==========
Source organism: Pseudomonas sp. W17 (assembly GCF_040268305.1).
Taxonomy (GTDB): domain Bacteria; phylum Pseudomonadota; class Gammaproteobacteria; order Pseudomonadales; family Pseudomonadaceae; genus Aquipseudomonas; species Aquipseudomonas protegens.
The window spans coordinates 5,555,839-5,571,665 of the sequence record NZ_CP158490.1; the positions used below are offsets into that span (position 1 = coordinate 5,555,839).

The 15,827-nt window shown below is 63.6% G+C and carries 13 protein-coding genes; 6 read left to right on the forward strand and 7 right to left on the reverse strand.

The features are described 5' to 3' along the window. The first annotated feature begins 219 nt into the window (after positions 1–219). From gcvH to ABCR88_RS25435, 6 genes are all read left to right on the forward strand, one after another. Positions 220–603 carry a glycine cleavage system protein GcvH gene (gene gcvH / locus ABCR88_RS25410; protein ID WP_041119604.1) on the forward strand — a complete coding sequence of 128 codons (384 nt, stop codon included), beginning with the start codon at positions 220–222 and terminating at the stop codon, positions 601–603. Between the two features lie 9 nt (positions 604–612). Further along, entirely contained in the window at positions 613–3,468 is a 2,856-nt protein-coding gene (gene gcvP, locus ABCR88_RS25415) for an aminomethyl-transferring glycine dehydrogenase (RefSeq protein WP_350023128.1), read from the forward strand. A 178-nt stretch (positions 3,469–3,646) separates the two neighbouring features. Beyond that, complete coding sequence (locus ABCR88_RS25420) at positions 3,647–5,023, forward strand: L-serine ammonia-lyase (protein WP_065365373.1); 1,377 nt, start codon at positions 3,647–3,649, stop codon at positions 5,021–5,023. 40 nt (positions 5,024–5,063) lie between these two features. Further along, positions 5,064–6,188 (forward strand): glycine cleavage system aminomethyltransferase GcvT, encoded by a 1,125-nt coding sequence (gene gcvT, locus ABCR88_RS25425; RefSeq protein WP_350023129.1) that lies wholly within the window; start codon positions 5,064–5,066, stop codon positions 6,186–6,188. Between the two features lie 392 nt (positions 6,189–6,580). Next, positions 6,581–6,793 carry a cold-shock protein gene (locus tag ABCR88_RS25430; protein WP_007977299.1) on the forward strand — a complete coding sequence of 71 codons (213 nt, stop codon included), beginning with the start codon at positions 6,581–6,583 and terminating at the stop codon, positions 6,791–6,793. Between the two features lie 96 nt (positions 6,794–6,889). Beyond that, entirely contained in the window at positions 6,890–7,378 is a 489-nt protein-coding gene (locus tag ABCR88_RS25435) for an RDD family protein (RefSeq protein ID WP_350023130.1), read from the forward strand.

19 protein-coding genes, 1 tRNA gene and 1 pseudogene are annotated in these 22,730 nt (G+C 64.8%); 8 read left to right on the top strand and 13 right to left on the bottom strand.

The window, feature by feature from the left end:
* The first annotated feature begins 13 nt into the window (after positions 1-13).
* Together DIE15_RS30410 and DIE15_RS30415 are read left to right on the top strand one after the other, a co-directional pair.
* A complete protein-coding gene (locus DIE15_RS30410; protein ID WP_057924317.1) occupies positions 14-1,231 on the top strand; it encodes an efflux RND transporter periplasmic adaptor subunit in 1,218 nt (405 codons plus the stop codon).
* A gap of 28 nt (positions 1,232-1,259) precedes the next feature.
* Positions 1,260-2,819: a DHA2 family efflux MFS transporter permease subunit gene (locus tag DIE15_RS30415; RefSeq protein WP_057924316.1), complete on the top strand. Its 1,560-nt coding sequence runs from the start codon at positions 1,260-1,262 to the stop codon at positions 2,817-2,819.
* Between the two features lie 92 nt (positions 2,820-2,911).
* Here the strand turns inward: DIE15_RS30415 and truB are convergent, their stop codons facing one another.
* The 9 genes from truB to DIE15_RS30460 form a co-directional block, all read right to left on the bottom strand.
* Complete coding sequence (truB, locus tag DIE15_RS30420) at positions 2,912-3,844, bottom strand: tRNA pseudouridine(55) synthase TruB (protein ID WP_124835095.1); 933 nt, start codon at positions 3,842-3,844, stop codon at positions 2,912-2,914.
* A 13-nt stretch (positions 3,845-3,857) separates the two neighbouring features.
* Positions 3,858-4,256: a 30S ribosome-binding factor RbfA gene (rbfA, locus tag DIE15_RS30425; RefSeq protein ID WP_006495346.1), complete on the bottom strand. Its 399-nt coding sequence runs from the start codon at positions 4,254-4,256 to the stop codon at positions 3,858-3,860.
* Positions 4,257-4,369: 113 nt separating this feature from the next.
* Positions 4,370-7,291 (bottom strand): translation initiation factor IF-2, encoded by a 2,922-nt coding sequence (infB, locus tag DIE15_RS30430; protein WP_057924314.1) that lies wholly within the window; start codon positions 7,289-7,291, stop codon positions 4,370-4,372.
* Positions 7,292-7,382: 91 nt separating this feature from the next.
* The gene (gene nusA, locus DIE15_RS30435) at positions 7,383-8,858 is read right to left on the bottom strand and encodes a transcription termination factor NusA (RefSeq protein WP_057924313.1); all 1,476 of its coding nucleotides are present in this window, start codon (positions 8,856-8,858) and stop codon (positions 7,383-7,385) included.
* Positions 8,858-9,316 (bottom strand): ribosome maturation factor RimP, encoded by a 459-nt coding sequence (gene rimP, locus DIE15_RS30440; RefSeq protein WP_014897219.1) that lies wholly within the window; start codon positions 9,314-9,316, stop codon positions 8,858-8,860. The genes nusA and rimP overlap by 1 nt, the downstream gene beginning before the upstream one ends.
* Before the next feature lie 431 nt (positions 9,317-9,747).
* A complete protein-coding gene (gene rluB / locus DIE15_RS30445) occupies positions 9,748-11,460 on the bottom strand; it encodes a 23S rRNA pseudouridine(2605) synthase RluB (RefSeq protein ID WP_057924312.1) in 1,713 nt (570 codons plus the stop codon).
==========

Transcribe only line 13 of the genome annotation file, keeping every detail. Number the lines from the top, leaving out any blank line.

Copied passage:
* Between the two features lie 92 nt (positions 2,820-2,911).